A Tennessee law allowing people to break into cars to rescue pets left sweltering by their owners went into effect July 1st. Only 16 other states protect people from civil litigation in such a situation. However, all states ban cruelty to animals, and leaving a pet in a car can count as cruelty. Previously in Tennessee, there was a Good Samaritan law on the books but it only pertained to saving children from hot cars.

The new law will protect people who smash windows or jimmy locks in order to save animals from over-heating from being sued by the car's owner. A bystander can't just start smashing windows, however. They must make sure the car is locked, the animal or child is in danger if not immediately removed, and the Good Samaritan must also call the police.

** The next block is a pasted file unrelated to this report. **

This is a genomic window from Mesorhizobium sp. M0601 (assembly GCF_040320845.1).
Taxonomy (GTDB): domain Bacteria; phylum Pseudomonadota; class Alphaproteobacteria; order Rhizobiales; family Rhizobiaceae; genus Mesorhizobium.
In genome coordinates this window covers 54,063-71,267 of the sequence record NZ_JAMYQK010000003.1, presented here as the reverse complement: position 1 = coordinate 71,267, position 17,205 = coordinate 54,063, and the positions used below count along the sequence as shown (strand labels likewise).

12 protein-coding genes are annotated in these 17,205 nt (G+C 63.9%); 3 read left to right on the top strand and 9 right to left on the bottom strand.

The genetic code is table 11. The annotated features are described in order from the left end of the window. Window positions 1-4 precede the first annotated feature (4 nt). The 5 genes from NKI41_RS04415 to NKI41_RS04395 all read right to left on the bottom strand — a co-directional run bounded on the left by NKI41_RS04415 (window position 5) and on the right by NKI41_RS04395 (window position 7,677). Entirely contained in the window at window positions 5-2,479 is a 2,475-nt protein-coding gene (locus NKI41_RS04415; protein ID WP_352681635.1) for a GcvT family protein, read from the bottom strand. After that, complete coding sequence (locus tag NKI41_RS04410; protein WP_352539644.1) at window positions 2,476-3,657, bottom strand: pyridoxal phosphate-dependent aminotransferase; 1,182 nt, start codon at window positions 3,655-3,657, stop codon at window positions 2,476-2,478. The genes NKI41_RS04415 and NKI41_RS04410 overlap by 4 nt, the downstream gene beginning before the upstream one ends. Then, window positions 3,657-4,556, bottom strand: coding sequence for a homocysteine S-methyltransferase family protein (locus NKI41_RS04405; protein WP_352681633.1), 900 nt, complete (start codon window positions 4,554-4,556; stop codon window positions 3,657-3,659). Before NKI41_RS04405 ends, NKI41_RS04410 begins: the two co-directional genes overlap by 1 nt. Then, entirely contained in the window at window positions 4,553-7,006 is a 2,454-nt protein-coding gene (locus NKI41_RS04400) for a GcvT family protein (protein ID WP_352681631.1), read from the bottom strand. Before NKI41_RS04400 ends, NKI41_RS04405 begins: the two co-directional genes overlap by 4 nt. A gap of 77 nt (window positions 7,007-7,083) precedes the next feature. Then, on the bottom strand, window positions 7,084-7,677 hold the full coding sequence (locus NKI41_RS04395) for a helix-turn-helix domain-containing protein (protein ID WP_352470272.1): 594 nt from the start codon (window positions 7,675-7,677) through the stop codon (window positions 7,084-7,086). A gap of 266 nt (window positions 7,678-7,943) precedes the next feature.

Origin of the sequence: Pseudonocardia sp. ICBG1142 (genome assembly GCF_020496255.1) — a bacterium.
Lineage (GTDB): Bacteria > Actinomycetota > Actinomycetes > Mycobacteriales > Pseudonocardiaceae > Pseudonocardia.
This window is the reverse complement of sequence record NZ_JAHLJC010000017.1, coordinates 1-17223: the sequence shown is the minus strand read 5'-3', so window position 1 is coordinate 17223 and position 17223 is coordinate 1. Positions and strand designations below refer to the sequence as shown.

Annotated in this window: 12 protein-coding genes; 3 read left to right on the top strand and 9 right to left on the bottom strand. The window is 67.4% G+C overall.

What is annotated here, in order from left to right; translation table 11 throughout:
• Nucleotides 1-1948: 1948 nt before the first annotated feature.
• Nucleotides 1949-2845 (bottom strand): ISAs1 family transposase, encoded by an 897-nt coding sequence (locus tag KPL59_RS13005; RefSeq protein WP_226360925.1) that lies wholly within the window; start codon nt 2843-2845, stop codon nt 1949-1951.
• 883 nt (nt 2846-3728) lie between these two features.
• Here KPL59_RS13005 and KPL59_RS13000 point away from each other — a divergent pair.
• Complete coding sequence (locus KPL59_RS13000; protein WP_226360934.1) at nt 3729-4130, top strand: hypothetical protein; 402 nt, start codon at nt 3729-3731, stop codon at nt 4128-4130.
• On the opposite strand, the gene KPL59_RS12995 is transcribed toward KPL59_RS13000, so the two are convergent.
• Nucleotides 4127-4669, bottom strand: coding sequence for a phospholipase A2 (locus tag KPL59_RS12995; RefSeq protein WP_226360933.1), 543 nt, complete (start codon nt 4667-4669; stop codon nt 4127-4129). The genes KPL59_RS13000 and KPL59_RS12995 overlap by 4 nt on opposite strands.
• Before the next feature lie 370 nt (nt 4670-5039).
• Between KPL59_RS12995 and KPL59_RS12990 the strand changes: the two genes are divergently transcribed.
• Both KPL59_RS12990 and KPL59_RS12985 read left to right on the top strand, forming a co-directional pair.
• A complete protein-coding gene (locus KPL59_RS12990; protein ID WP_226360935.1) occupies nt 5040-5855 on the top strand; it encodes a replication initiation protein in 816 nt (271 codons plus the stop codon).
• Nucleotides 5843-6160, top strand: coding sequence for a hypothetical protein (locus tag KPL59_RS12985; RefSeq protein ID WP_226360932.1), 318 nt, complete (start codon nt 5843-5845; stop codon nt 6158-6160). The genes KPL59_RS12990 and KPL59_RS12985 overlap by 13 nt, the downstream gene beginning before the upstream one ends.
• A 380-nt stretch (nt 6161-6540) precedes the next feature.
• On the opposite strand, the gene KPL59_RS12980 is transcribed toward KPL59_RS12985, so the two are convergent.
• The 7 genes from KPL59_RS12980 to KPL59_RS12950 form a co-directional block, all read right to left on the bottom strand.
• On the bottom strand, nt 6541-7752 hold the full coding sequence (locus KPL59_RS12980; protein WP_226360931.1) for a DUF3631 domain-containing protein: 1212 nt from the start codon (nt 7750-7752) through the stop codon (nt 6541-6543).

"It takes only minutes for a pet to face death – on a 78-degree day, the temperature inside a parked car can reach 160 degrees, even with the windows cracked," Chloe Waterman, senior manager of state legislative strategy for the American Society for the Prevention of Cruelty to Animals told NBC News.

Dogs, like children, are unable to communicate when they're in danger. They are also not as efficient as adults at cooling down their bodies. A dog in distress will panic, making the likelihood of a heat-related death or injury even higher.

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